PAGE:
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HindustanTimes Sun,23 Nov 2014

Non Fiction

Not just engineers
Samrat Choudhury, PTI
March 02, 2004
First Published: 09:23 IST(20/2/2004)
Last Updated: 10:50 IST(2/3/2004)

The IITians
Sandipan Deb
Penguin
2004
Techology, Memoirs
Pages:
Price: Rs. 425
ISBN: 0670049867
Hardcover

Deb’s book looks at the famed technology institutes, and more interestingly, at some now famous people who studied there
The IITians is the story of the Indian Institutes of Technology, and of people who studied there. Some of these alumni are now disgustingly rich and famous. They live in mansions. Sandipan Deb, ex-IITian and now managing editor of Outlook, meets with them and takes them back to their impoverished hostel days.

This makes the book readable and interesting. All the usual poster boys are there to tell their anecdotes: Kanwal Rekhi, Gururaj Deshpande, Rajat Gupta, and Purnendu Chatterjee, among others, in the US. A more eclectic mix features in the India contingent: Goa Chief Minister Manohar Parrikar and the Congress party's Jairam Ramesh, Infosys bigwig Nandan Nilekani, Tata Sons Executive Director R Gopalakrishnan, and others. Toymaker Arvind Gupta and activist Dunu Roy get a chapter each.

Deb asks them what they learned from IIT, and whether their memories are more of the classroom or out of it. The answers are surprising to those who view these institutes as geek factories.

The author looks at IITians in all walks of life. Not all the stories are success stories. His classification includes a chapter each on "The Wastrels" and "The Weirdos". Yet by and large, an IIT education prepares students for success in any field, says Deb, because it imparts immense confidence, problem-solving skills, and a taste for competition.

Nilekani, for example, says, "We had some really brilliant professors" but goes on to add that, "I am not the right guy to talk about them because I hardly met them". He rarely attended class and claims he doesn't remember a thing he was taught.

Jairam Ramesh says he has no classroom memories "except maybe seeing guys wearing full-sleeved shirts with formulas written on their wrists" during exams. Chatterjee says, "Whether academically IIT teaches you much, God only knows", but as an afterthought says that, to be polite, he would say, "the IITs do teach a lot academically".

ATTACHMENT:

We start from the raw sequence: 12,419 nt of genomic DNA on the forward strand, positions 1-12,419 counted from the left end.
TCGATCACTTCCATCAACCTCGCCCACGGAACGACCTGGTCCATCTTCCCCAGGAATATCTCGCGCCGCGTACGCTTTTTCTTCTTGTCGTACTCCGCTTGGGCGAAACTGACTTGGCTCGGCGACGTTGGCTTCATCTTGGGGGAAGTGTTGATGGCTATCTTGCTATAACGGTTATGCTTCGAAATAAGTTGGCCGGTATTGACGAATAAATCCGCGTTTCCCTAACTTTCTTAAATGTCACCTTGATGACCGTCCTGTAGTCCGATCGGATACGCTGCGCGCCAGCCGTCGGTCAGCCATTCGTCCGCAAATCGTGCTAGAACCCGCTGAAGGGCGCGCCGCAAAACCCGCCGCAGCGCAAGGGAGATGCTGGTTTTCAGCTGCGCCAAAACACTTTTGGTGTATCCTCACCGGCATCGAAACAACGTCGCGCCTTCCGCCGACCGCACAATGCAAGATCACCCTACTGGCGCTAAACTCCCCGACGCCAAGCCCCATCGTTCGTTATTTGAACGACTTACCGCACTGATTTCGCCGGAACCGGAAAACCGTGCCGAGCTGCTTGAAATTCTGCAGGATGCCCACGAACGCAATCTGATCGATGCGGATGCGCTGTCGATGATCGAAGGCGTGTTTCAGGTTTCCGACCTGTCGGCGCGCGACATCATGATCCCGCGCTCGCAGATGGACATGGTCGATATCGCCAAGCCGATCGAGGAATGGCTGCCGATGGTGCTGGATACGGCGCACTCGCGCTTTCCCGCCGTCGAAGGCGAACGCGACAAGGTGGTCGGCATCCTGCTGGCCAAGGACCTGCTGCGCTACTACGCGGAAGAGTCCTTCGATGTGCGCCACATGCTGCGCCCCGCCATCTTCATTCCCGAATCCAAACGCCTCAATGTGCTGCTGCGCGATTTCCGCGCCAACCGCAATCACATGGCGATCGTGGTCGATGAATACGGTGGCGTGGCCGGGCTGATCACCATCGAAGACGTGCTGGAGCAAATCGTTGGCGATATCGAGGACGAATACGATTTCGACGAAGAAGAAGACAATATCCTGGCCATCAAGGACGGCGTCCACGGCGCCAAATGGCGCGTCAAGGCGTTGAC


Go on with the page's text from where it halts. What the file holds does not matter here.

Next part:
The author looks at IITians in all walks of life. Not all the stories are success stories. His classification includes a chapter each on "The Wastrels" and "The Weirdos". Yet by and large, an IIT education prepares students for success in any field, says Deb, because it imparts immense confidence, problem-solving skills, and a taste for competition.

His book is especially relevant given the current controversy over the Human Resource Development minister's interventions in India's institutes of excellence. In a chapter called "The Bad News" Deb writes about a McKinsey study on "Shaping the Knowledge Economy in India". This study, submitted to the Prime Minister in 2000, had recommended that IIT directors be given more autonomy with accountability. Making them sarkari is a sure recipe for disaster.

The anecdotes apart, the institutes' history and an analysis of their contribution to India are threads in this well-woven tale. Elements of autobiography, too, creep in, as the author recounts his student days at IIT Kharagpur, where he had loads of out-of-class experiences.

Photos of some of this may have enriched the reading experience. Few readers would have seen images of life inside the IITs. There is a coffee table book on the institutes called India's Intellectual Treasures, but that was published in the US.

There's not much else to quibble about. Yes, one thing. There's some repetition. Most people are introduced every time their names crop up. The text could have been leaner, but then, would anyone dare edit the editor?


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